The Department of Justice has expressed its gratitude to survivor experts, including the U.S. Advisory Council, and other stakeholders who were consulted for their expertise during the development of the National Action Plan. The plan emphasizes the use of victim-centered and trauma-informed approaches that are necessary for success in all anti-trafficking efforts. The department will play a lead role in implementing the following Priority Actions, among others:

  • Expand interagency enforcement initiatives aimed at increasing high impact prosecutions of forced labor, sex trafficking of adults by force, fraud or coercion and transnational sex trafficking, and work with the Department of Homeland Security to launch a labor trafficking enforcement initiative.
  • Engage relevant stakeholders, including state, local, tribal and territorial law enforcement and survivors and survivor organizations, to strengthen their prosecutions related to child sex trafficking.
  • Dismantle organized criminal human trafficking enterprises by targeting their financial networks, communication systems and other infrastructure, and by targeting facilitators of human trafficking.
  • Develop improved technology for human trafficking interdiction and identify technical barriers impeding investigations.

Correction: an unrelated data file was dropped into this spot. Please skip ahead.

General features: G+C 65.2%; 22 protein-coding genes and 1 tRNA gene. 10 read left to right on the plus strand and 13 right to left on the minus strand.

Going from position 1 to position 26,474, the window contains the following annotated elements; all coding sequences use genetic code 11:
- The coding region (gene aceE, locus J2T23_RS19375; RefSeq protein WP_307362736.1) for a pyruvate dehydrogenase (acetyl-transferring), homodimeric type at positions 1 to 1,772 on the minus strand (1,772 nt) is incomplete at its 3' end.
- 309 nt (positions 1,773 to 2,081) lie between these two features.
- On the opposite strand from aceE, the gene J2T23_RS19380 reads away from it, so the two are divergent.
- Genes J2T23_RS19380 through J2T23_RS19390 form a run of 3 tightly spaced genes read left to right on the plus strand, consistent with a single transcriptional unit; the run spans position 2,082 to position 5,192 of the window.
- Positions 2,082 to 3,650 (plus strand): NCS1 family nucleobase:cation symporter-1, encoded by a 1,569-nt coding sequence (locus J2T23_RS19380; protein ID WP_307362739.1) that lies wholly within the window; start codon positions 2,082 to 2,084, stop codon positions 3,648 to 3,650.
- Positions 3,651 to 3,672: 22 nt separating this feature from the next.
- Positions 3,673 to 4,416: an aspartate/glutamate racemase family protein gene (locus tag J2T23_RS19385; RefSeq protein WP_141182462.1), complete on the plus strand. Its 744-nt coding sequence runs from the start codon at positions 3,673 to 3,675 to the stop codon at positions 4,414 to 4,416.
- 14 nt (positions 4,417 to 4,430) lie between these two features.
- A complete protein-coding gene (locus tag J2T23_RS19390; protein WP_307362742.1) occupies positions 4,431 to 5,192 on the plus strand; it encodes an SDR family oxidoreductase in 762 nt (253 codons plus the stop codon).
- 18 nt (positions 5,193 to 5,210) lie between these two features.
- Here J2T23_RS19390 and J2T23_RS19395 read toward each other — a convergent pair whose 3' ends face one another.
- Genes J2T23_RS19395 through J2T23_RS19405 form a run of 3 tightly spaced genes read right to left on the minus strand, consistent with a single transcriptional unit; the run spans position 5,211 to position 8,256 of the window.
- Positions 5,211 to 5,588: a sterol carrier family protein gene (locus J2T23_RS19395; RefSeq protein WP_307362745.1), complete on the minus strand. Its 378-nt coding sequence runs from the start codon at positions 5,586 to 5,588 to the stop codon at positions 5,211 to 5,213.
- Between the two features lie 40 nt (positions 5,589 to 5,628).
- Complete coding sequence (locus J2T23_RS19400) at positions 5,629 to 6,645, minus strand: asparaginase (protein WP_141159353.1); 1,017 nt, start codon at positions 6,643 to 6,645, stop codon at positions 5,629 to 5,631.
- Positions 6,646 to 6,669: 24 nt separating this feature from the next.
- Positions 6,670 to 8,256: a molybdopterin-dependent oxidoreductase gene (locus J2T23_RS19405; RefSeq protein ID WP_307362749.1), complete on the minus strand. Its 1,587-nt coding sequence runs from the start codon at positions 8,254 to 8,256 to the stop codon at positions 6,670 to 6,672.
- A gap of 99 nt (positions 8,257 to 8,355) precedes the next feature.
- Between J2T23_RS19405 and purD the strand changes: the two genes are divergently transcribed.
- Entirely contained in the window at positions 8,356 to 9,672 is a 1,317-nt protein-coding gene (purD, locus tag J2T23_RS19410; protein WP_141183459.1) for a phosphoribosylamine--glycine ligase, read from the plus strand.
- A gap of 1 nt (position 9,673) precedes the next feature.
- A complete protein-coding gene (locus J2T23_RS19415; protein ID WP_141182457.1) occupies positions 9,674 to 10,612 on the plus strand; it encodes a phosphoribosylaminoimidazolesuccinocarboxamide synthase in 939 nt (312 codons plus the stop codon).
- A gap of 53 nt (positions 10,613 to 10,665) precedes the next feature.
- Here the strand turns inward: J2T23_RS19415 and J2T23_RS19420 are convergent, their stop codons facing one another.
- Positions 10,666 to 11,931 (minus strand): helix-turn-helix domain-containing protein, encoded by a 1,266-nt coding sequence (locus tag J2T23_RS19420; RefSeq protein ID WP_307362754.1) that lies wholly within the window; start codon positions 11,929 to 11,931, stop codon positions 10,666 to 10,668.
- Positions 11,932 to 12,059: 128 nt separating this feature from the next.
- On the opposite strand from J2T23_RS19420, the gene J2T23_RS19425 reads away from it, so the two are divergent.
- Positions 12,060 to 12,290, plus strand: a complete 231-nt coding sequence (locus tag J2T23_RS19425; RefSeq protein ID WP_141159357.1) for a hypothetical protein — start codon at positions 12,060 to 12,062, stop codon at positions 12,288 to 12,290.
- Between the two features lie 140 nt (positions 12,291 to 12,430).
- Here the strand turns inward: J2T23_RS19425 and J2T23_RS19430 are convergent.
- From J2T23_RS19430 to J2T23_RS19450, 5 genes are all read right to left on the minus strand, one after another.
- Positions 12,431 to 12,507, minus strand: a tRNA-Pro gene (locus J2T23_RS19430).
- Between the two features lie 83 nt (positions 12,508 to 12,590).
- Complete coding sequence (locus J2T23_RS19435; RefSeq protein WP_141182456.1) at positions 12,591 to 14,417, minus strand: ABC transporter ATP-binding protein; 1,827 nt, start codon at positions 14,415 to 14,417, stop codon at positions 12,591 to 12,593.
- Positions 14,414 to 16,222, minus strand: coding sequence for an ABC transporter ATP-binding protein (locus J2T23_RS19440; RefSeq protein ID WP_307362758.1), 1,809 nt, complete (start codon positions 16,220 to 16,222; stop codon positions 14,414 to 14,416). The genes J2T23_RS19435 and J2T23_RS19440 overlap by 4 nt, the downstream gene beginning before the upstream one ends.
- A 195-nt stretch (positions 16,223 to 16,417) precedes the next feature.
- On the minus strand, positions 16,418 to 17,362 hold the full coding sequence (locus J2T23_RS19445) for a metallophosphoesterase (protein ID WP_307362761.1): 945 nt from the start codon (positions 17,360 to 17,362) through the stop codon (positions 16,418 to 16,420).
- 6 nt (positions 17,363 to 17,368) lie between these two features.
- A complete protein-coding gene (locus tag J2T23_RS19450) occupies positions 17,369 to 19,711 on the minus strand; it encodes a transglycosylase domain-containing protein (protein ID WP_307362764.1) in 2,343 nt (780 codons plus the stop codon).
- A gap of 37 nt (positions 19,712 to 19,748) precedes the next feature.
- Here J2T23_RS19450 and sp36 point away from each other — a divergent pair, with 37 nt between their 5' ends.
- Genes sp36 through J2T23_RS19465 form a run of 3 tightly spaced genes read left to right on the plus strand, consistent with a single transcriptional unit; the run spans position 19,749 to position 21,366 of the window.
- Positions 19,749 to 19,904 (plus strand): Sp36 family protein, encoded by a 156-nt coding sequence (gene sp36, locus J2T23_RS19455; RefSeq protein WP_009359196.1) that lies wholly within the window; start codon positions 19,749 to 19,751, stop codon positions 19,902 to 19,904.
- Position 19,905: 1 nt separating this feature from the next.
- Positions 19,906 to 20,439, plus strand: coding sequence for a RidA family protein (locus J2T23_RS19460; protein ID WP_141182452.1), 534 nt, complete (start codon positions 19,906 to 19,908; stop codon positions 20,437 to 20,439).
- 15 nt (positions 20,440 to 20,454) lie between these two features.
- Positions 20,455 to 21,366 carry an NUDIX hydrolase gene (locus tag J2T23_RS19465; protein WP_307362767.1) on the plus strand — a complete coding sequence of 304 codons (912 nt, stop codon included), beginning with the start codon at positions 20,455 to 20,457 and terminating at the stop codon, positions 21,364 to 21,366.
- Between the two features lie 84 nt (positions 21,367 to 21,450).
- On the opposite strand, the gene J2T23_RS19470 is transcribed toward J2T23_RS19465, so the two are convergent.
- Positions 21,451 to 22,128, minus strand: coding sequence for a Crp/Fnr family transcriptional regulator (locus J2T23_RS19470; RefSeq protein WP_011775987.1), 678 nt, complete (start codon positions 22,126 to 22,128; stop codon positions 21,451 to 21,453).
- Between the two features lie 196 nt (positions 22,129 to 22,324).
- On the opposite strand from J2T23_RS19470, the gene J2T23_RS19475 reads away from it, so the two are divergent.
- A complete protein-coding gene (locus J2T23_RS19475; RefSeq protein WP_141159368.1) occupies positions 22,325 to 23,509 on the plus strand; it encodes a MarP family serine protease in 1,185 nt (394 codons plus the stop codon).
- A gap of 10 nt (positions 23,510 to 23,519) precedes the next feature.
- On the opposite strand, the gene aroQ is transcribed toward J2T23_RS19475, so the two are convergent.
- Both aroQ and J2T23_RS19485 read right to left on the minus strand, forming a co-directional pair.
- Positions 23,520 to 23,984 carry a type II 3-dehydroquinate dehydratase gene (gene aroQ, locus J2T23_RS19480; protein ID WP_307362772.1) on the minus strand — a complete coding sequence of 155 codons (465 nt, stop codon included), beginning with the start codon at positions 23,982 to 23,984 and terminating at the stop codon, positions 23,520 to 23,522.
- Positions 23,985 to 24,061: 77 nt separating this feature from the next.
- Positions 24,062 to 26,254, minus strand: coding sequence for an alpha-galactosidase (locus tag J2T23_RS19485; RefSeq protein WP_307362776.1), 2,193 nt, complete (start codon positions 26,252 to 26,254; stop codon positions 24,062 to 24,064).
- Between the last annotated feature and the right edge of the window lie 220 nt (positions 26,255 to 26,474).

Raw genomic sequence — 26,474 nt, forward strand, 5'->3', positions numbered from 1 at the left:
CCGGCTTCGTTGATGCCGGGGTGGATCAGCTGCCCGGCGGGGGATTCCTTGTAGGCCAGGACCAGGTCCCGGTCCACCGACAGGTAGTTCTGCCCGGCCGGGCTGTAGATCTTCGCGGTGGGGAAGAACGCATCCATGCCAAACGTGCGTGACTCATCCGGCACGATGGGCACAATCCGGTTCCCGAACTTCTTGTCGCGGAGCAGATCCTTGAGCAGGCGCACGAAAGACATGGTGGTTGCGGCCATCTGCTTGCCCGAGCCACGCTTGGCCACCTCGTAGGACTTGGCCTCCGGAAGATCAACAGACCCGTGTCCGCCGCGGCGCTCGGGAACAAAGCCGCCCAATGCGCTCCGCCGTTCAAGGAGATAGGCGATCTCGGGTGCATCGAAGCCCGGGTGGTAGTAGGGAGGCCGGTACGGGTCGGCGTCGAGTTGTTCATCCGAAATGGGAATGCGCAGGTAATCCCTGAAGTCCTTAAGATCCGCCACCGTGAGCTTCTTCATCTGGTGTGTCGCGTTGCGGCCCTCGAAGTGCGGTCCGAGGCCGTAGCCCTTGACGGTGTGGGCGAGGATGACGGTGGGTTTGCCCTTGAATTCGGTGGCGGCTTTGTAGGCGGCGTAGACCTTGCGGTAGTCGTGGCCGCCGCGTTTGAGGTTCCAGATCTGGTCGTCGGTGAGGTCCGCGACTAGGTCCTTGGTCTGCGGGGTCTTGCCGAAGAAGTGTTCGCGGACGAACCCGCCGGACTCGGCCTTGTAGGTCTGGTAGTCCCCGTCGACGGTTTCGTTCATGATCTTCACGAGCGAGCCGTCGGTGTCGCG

• Enhance capabilities to locate children who are missing, including those who have run away from foster care, and are vulnerable to human trafficking.
  • Ensure the safety and well-being of human trafficking victims in the course of FBI investigations by using and promoting a victim-centered, trauma-informed approach among all federal, state, local, territorial and tribal law enforcement partners.
  • Conduct comprehensive training covering the collection of restitution and transfer of forfeited funds to victims.
  • Prioritize the Office for Victims of Crime’s housing program to support safe, stable housing options for human trafficking victims.
  • Consider enhancements to the model task forces program to increase collaboration between victim services, law enforcement, and community and survivor stakeholders.
  • Seek to establish federally-funded human trafficking task forces that are sustainable and state, tribal, territorial or locally-led.
  • Release a self-guided training on integrating trauma-informed engagement in supporting individuals and communities impacted by human trafficking.
  • Support research and develop the evidence needed to better prevent and respond to trafficking in persons in the United States.

Read the National Action Plan at the White House

Kylie Bielby
Kylie Bielby has more than 20 years' experience in reporting and editing a wide range of security topics, covering geopolitical and policy analysis to international and country-specific trends and events. Before joining GTSC's Homeland Security Today staff, she was an editor and contributor for Jane's, and a columnist and managing editor for security and counter-terror publications.